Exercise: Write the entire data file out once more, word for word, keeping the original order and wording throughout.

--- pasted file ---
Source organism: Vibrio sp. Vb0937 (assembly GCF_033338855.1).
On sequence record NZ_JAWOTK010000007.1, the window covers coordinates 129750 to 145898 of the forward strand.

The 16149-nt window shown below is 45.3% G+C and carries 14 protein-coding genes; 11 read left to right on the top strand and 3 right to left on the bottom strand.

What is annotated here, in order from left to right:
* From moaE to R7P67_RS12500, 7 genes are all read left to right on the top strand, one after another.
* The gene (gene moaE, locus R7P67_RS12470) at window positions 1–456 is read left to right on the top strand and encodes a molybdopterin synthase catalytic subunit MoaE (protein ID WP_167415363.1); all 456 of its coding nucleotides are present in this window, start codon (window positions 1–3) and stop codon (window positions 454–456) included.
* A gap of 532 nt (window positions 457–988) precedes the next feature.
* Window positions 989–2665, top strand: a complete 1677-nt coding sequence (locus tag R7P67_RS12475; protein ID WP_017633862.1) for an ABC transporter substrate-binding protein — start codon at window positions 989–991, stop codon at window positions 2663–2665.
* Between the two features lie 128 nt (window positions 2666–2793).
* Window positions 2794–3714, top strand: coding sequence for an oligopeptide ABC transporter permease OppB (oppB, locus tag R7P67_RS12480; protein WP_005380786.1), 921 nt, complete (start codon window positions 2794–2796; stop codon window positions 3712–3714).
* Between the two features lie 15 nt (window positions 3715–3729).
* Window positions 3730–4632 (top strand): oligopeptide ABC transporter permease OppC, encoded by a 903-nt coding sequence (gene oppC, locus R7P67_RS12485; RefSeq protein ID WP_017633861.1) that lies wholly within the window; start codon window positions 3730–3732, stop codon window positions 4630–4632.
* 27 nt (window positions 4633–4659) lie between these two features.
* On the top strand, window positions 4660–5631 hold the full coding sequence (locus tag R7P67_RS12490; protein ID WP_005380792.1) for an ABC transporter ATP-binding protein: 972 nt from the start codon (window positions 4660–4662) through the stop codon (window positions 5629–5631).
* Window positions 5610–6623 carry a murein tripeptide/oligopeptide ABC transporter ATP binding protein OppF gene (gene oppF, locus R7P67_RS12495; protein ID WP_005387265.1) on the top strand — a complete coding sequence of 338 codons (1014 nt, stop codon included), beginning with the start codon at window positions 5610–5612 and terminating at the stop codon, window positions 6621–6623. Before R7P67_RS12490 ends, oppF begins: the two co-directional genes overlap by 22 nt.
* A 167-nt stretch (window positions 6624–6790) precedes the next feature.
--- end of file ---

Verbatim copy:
Source organism: Vibrio sp. Vb0937 (assembly GCF_033338855.1).
On sequence record NZ_JAWOTK010000007.1, the window covers coordinates 129750 to 145898 of the forward strand.

The 16149-nt window shown below is 45.3% G+C and carries 14 protein-coding genes; 11 read left to right on the top strand and 3 right to left on the bottom strand.

What is annotated here, in order from left to right:
* From moaE to R7P67_RS12500, 7 genes are all read left to right on the top strand, one after another.
* The gene (gene moaE, locus R7P67_RS12470) at window positions 1–456 is read left to right on the top strand and encodes a molybdopterin synthase catalytic subunit MoaE (protein ID WP_167415363.1); all 456 of its coding nucleotides are present in this window, start codon (window positions 1–3) and stop codon (window positions 454–456) included.
* A gap of 532 nt (window positions 457–988) precedes the next feature.
* Window positions 989–2665, top strand: a complete 1677-nt coding sequence (locus tag R7P67_RS12475; protein ID WP_017633862.1) for an ABC transporter substrate-binding protein — start codon at window positions 989–991, stop codon at window positions 2663–2665.
* Between the two features lie 128 nt (window positions 2666–2793).
* Window positions 2794–3714, top strand: coding sequence for an oligopeptide ABC transporter permease OppB (oppB, locus tag R7P67_RS12480; protein WP_005380786.1), 921 nt, complete (start codon window positions 2794–2796; stop codon window positions 3712–3714).
* Between the two features lie 15 nt (window positions 3715–3729).
* Window positions 3730–4632 (top strand): oligopeptide ABC transporter permease OppC, encoded by a 903-nt coding sequence (gene oppC, locus R7P67_RS12485; RefSeq protein ID WP_017633861.1) that lies wholly within the window; start codon window positions 3730–3732, stop codon window positions 4630–4632.
* 27 nt (window positions 4633–4659) lie between these two features.
* On the top strand, window positions 4660–5631 hold the full coding sequence (locus tag R7P67_RS12490; protein ID WP_005380792.1) for an ABC transporter ATP-binding protein: 972 nt from the start codon (window positions 4660–4662) through the stop codon (window positions 5629–5631).
* Window positions 5610–6623 carry a murein tripeptide/oligopeptide ABC transporter ATP binding protein OppF gene (gene oppF, locus R7P67_RS12495; protein ID WP_005387265.1) on the top strand — a complete coding sequence of 338 codons (1014 nt, stop codon included), beginning with the start codon at window positions 5610–5612 and terminating at the stop codon, window positions 6621–6623. Before R7P67_RS12490 ends, oppF begins: the two co-directional genes overlap by 22 nt.
* A 167-nt stretch (window positions 6624–6790) precedes the next feature.